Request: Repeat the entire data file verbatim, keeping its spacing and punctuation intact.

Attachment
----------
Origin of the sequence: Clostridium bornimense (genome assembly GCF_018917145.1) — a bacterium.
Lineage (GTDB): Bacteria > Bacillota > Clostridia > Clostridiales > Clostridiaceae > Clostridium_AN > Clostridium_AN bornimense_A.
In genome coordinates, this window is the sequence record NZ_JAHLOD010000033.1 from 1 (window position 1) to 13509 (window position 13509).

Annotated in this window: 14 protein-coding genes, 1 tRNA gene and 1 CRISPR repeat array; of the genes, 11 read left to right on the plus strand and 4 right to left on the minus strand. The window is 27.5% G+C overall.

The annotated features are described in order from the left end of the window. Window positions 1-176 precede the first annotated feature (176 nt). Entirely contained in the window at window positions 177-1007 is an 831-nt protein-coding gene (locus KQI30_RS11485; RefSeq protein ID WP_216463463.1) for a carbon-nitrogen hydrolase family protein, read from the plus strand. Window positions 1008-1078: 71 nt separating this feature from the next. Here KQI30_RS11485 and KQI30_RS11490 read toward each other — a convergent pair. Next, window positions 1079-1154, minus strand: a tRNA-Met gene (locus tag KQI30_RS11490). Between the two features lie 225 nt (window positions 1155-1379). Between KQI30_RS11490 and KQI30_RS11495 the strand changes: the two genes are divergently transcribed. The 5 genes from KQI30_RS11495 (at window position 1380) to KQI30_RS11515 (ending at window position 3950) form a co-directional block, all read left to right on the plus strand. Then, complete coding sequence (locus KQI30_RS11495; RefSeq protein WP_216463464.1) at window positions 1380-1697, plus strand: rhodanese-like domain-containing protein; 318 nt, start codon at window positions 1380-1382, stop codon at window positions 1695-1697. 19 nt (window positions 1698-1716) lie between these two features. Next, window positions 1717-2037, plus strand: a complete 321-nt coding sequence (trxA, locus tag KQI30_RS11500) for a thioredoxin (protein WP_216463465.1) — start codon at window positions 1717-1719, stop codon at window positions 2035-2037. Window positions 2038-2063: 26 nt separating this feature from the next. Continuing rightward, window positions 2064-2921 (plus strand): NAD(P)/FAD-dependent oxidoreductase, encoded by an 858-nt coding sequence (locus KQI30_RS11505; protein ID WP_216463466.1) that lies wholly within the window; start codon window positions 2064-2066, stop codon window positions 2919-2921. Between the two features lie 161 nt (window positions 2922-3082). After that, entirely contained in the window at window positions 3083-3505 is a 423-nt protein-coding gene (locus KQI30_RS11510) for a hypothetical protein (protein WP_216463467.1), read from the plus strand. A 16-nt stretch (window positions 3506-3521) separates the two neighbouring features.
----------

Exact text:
Origin of the sequence: Clostridium bornimense (genome assembly GCF_018917145.1) — a bacterium.
Lineage (GTDB): Bacteria > Bacillota > Clostridia > Clostridiales > Clostridiaceae > Clostridium_AN > Clostridium_AN bornimense_A.
In genome coordinates, this window is the sequence record NZ_JAHLOD010000033.1 from 1 (window position 1) to 13509 (window position 13509).

Annotated in this window: 14 protein-coding genes, 1 tRNA gene and 1 CRISPR repeat array; of the genes, 11 read left to right on the plus strand and 4 right to left on the minus strand. The window is 27.5% G+C overall.

The annotated features are described in order from the left end of the window. Window positions 1-176 precede the first annotated feature (176 nt). Entirely contained in the window at window positions 177-1007 is an 831-nt protein-coding gene (locus KQI30_RS11485; RefSeq protein ID WP_216463463.1) for a carbon-nitrogen hydrolase family protein, read from the plus strand. Window positions 1008-1078: 71 nt separating this feature from the next. Here KQI30_RS11485 and KQI30_RS11490 read toward each other — a convergent pair. Next, window positions 1079-1154, minus strand: a tRNA-Met gene (locus tag KQI30_RS11490). Between the two features lie 225 nt (window positions 1155-1379). Between KQI30_RS11490 and KQI30_RS11495 the strand changes: the two genes are divergently transcribed. The 5 genes from KQI30_RS11495 (at window position 1380) to KQI30_RS11515 (ending at window position 3950) form a co-directional block, all read left to right on the plus strand. Then, complete coding sequence (locus KQI30_RS11495; RefSeq protein WP_216463464.1) at window positions 1380-1697, plus strand: rhodanese-like domain-containing protein; 318 nt, start codon at window positions 1380-1382, stop codon at window positions 1695-1697. 19 nt (window positions 1698-1716) lie between these two features. Next, window positions 1717-2037, plus strand: a complete 321-nt coding sequence (trxA, locus tag KQI30_RS11500) for a thioredoxin (protein WP_216463465.1) — start codon at window positions 1717-1719, stop codon at window positions 2035-2037. Window positions 2038-2063: 26 nt separating this feature from the next. Continuing rightward, window positions 2064-2921 (plus strand): NAD(P)/FAD-dependent oxidoreductase, encoded by an 858-nt coding sequence (locus KQI30_RS11505; protein ID WP_216463466.1) that lies wholly within the window; start codon window positions 2064-2066, stop codon window positions 2919-2921. Between the two features lie 161 nt (window positions 2922-3082). After that, entirely contained in the window at window positions 3083-3505 is a 423-nt protein-coding gene (locus KQI30_RS11510) for a hypothetical protein (protein WP_216463467.1), read from the plus strand. A 16-nt stretch (window positions 3506-3521) separates the two neighbouring features.